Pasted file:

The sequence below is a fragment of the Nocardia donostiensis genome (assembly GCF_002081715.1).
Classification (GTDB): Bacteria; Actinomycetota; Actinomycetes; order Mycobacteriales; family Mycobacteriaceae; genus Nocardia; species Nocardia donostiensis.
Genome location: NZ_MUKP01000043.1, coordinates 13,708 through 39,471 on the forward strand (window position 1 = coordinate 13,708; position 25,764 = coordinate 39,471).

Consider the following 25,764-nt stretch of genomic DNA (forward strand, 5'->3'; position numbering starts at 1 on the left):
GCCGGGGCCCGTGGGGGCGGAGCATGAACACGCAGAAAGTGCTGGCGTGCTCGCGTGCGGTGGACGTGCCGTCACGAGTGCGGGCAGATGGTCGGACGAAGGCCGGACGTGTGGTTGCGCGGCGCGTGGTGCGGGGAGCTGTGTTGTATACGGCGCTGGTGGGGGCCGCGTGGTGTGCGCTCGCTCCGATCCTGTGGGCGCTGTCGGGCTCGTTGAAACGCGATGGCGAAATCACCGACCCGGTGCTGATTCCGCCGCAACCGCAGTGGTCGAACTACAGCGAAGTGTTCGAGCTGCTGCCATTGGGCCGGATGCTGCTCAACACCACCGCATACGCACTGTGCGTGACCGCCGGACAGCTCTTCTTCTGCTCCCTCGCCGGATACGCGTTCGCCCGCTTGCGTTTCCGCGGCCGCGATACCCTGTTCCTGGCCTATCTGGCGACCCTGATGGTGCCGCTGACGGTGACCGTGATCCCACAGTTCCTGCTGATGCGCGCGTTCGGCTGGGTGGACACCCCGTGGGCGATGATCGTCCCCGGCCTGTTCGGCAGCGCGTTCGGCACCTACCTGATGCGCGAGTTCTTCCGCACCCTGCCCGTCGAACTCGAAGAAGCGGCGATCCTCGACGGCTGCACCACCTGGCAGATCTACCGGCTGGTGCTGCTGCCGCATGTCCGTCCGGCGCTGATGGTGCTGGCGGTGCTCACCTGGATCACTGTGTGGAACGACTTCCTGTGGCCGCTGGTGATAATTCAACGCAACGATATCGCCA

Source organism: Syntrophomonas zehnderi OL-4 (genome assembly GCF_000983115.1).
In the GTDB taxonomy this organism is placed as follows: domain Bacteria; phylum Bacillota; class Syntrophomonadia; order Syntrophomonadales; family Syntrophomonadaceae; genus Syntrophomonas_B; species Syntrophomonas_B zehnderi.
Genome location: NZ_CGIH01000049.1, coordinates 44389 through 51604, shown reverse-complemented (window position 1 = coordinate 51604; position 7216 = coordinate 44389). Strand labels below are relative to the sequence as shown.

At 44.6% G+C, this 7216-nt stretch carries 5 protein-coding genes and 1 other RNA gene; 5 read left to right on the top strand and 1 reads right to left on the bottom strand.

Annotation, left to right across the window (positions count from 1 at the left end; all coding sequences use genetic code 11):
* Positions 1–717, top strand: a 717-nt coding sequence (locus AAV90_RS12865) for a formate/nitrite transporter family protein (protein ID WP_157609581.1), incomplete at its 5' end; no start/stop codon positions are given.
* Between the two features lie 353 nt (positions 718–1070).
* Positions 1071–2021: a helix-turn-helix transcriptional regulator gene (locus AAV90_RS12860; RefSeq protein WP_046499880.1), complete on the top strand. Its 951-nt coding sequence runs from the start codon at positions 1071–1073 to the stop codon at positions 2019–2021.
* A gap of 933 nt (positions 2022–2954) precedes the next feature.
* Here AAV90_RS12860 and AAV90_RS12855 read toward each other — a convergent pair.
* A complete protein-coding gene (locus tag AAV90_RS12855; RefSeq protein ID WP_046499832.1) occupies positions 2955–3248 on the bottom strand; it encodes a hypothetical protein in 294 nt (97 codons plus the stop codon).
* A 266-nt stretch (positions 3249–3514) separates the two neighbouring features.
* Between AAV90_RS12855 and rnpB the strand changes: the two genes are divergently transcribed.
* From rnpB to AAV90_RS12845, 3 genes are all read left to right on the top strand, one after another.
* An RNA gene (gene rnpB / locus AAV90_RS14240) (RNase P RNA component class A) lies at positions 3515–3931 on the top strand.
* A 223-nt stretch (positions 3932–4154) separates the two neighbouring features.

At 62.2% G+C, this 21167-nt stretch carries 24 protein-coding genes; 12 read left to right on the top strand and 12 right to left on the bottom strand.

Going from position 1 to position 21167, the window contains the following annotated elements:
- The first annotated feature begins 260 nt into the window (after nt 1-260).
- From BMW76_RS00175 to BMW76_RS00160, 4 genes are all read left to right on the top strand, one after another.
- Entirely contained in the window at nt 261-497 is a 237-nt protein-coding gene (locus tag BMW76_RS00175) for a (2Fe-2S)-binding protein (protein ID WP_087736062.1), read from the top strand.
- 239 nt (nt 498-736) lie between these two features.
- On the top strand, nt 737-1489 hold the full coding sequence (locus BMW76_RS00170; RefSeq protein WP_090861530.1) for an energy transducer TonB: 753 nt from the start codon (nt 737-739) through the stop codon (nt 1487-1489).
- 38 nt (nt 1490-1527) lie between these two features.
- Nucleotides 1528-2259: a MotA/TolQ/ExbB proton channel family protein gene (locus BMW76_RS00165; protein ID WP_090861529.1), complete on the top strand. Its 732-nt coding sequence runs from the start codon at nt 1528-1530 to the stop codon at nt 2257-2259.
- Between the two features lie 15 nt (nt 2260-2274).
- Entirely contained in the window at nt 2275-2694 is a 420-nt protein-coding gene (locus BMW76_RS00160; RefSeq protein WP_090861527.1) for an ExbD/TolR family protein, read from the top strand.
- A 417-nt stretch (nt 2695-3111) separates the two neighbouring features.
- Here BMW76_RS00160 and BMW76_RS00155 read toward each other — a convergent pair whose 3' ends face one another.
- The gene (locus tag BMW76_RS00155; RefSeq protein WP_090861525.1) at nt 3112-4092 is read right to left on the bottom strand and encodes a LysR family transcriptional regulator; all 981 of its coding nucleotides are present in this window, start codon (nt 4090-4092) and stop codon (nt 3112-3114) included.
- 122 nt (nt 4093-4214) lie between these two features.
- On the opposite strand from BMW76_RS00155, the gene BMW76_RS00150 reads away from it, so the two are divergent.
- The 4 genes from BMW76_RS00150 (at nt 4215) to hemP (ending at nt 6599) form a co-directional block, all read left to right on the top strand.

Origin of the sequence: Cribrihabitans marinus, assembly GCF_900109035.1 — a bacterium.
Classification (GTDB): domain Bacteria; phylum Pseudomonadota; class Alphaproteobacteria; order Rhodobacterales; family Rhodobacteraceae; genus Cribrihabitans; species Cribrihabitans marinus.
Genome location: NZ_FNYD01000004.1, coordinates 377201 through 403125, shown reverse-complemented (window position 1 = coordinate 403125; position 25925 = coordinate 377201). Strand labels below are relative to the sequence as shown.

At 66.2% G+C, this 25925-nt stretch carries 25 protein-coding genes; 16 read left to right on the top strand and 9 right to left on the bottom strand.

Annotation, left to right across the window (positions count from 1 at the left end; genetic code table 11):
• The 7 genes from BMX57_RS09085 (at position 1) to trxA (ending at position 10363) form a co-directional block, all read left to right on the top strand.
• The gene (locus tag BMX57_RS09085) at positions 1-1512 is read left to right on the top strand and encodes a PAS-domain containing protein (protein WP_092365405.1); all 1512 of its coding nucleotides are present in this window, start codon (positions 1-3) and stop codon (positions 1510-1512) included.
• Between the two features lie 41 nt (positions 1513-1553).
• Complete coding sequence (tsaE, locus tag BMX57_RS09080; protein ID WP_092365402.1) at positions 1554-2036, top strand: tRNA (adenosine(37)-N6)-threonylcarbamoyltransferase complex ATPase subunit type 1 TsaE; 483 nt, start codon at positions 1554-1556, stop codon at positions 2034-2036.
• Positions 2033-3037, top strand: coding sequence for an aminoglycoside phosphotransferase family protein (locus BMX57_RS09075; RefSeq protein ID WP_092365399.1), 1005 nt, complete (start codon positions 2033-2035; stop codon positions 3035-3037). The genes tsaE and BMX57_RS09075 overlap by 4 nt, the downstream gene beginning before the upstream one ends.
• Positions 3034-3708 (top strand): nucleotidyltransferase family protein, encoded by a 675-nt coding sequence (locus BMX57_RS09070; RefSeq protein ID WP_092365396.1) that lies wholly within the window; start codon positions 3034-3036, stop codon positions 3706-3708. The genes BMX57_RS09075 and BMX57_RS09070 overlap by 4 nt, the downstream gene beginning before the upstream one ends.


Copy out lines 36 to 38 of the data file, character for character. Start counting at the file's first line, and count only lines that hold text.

- 122 nt (nt 4093-4214) lie between these two features.
- On the opposite strand from BMW76_RS00155, the gene BMW76_RS00150 reads away from it, so the two are divergent.
- The 4 genes from BMW76_RS00150 (at nt 4215) to hemP (ending at nt 6599) form a co-directional block, all read left to right on the top strand.